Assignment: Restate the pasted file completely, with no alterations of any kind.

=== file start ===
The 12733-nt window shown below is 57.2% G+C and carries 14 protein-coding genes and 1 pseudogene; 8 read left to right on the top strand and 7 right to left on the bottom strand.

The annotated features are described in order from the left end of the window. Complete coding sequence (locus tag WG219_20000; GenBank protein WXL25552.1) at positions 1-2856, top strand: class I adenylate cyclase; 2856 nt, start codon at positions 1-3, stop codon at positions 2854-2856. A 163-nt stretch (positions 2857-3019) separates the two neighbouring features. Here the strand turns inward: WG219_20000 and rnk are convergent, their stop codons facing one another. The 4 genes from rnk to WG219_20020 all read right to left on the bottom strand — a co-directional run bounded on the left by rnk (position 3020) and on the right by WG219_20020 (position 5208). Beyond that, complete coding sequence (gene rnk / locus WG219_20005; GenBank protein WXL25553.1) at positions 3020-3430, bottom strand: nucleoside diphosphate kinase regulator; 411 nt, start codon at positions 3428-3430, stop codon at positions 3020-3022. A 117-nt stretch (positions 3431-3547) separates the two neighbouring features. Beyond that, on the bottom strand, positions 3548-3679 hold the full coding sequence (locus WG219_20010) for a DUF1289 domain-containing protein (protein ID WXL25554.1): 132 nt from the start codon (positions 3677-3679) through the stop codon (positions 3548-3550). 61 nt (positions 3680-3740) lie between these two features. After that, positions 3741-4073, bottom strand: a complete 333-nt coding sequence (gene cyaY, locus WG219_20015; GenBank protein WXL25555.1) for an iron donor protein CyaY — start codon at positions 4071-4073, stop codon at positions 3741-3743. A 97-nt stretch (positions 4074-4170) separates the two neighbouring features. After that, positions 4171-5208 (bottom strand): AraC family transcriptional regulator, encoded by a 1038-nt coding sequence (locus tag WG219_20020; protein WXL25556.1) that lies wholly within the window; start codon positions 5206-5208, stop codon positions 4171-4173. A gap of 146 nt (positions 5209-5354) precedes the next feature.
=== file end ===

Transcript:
The 12733-nt window shown below is 57.2% G+C and carries 14 protein-coding genes and 1 pseudogene; 8 read left to right on the top strand and 7 right to left on the bottom strand.

The annotated features are described in order from the left end of the window. Complete coding sequence (locus tag WG219_20000; GenBank protein WXL25552.1) at positions 1-2856, top strand: class I adenylate cyclase; 2856 nt, start codon at positions 1-3, stop codon at positions 2854-2856. A 163-nt stretch (positions 2857-3019) separates the two neighbouring features. Here the strand turns inward: WG219_20000 and rnk are convergent, their stop codons facing one another. The 4 genes from rnk to WG219_20020 all read right to left on the bottom strand — a co-directional run bounded on the left by rnk (position 3020) and on the right by WG219_20020 (position 5208). Beyond that, complete coding sequence (gene rnk / locus WG219_20005; GenBank protein WXL25553.1) at positions 3020-3430, bottom strand: nucleoside diphosphate kinase regulator; 411 nt, start codon at positions 3428-3430, stop codon at positions 3020-3022. A 117-nt stretch (positions 3431-3547) separates the two neighbouring features. Beyond that, on the bottom strand, positions 3548-3679 hold the full coding sequence (locus WG219_20010) for a DUF1289 domain-containing protein (protein ID WXL25554.1): 132 nt from the start codon (positions 3677-3679) through the stop codon (positions 3548-3550). 61 nt (positions 3680-3740) lie between these two features. After that, positions 3741-4073, bottom strand: a complete 333-nt coding sequence (gene cyaY, locus WG219_20015; GenBank protein WXL25555.1) for an iron donor protein CyaY — start codon at positions 4071-4073, stop codon at positions 3741-3743. A 97-nt stretch (positions 4074-4170) separates the two neighbouring features. After that, positions 4171-5208 (bottom strand): AraC family transcriptional regulator, encoded by a 1038-nt coding sequence (locus tag WG219_20020; protein WXL25556.1) that lies wholly within the window; start codon positions 5206-5208, stop codon positions 4171-4173. A gap of 146 nt (positions 5209-5354) precedes the next feature.